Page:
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The Original Homeowners

The Original Homeowners


LITTLE REMAINS on Middle Country Road in Middle Island to suggest the once-prosperous Ritch family farm.

Two billboards advertise cigarettes there now, and an auto-body shop stands in what once was the family's front yard. But in the early 19th Century, this was a bustling homesite presided over by a prominent farmer, artisan and public official.

Son of a Revolutionary War soldier, Lewis Ritch was born in Connecticut in 1776. He and Elizabeth Wallace married in 1789 and had three children, but she died in 1803. Ritch met his second wife, Charity Hulse, while on a hat-selling trip to New York City, family members have told researchers at the Old Bethpage Village Restoration and the Long Island Studies Institute at Hofstra University.

Oliver Ogden, a former staff member at Old Bethpage Village Restoration and an amateur historian, said the meeting between Lewis and Charity probably was not by happenstance: He said Elizabeth Wallace's sister was married to Charity Hulse's brother.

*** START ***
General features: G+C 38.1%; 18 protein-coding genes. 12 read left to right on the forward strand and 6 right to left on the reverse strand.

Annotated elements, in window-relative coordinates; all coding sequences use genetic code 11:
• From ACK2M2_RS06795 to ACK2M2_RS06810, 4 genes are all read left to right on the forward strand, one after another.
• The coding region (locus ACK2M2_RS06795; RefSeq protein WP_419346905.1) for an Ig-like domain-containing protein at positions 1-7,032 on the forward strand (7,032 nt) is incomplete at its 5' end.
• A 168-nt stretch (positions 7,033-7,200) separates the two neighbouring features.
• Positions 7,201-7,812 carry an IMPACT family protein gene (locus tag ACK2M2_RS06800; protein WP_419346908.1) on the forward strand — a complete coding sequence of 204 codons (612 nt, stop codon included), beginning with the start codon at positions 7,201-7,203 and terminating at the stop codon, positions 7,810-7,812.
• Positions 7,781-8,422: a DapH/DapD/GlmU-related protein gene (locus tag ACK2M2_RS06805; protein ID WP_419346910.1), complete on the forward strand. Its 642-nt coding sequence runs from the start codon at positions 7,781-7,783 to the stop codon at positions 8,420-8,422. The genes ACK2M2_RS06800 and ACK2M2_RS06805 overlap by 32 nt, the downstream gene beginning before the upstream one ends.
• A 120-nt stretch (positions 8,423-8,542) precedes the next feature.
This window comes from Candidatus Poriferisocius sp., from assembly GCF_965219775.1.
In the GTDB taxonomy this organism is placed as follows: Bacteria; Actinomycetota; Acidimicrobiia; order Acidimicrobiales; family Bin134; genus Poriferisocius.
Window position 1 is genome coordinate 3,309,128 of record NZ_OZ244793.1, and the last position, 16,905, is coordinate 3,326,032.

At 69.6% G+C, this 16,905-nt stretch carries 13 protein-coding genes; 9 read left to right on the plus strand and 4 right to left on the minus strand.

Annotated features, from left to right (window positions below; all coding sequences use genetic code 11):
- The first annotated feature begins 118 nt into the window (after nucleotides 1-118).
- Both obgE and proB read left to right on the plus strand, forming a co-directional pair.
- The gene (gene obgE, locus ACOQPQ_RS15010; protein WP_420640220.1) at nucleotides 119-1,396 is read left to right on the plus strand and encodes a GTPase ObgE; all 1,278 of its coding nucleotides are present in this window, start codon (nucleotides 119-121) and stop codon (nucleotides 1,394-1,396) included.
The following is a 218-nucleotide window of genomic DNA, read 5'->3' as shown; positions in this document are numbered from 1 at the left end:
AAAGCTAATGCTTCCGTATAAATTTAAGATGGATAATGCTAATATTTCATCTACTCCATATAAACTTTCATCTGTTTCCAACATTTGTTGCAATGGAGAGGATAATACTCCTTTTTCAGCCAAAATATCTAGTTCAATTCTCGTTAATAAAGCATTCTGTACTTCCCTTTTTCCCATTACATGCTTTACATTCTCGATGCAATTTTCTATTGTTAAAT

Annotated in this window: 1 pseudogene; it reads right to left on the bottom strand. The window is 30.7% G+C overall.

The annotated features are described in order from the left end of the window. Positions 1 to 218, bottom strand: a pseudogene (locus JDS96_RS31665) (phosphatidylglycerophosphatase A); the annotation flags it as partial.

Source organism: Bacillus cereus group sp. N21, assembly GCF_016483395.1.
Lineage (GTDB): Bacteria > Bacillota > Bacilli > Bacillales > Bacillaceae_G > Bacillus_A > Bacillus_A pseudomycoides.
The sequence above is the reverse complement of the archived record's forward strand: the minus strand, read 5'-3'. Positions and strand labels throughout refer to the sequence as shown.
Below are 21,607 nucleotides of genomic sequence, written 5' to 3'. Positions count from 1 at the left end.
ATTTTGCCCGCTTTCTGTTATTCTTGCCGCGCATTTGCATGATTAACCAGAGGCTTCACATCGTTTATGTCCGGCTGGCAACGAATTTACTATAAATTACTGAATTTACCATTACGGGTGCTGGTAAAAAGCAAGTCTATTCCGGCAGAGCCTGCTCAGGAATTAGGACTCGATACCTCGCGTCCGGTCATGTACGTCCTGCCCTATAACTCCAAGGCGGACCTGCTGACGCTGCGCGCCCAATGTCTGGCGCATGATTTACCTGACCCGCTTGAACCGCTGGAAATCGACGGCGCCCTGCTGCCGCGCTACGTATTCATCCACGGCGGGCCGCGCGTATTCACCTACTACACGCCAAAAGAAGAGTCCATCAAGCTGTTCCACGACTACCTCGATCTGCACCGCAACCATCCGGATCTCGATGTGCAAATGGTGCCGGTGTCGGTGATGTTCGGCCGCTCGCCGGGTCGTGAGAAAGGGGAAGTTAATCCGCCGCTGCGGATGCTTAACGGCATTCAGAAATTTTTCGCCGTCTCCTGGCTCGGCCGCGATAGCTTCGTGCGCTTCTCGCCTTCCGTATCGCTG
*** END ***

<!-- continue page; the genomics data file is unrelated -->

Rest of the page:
Whatever the circumstances, Lewis Ritch and Charity Hulse were married in 1810.

Lewis left his three children by Elizabeth Wallace, including their youngest, 7-year-old Lucy, with relatives in Connecticut. Upon his death, he did leave cash to the two surviving children of that marriage.

Lewis and Charity had five sons and one daughter. After the custom of those times, they named two of their boys after American founders George Washington and Thomas Jefferson.

In 1811, the same year he bought 10 acres of woodland along Middle Country Road, Ritch acquired a three-room Cape Cod-style house, framed on oak timbers and measuring about 800 square feet.

The homesite stood about a mile west of the local general store -- where Middle Island-Yaphank Road now meets Middle Country Road -- and only a few hundred yards east of the Presbyterian church.

Apparently, Ritch focused on hat-making to earn a living until he was able to acquire even more land. By 1827, he owned almost 200 acres. Town records show that Lewis Ritch apparently threw himself into his adopted community. From 1813 to 1829, he served in four different public offices: town trustee, commissioner of highways, town assessor and overseer of highways.

Ritch died in 1835 at the age of 59. Charity died in 1871 at 82. The couple's six children begat a family that extended well beyond Long Island. Three of their sons moved to North Carolina to engage in shipbuilding.

The Ritch family plot in Union Cemetery reflects their prominence. The now faded markers surround a 9-foot memorial obelisk to Lewis and Charity.

The Ritch homesite stayed in the family for 158 years until 1969.

 

 

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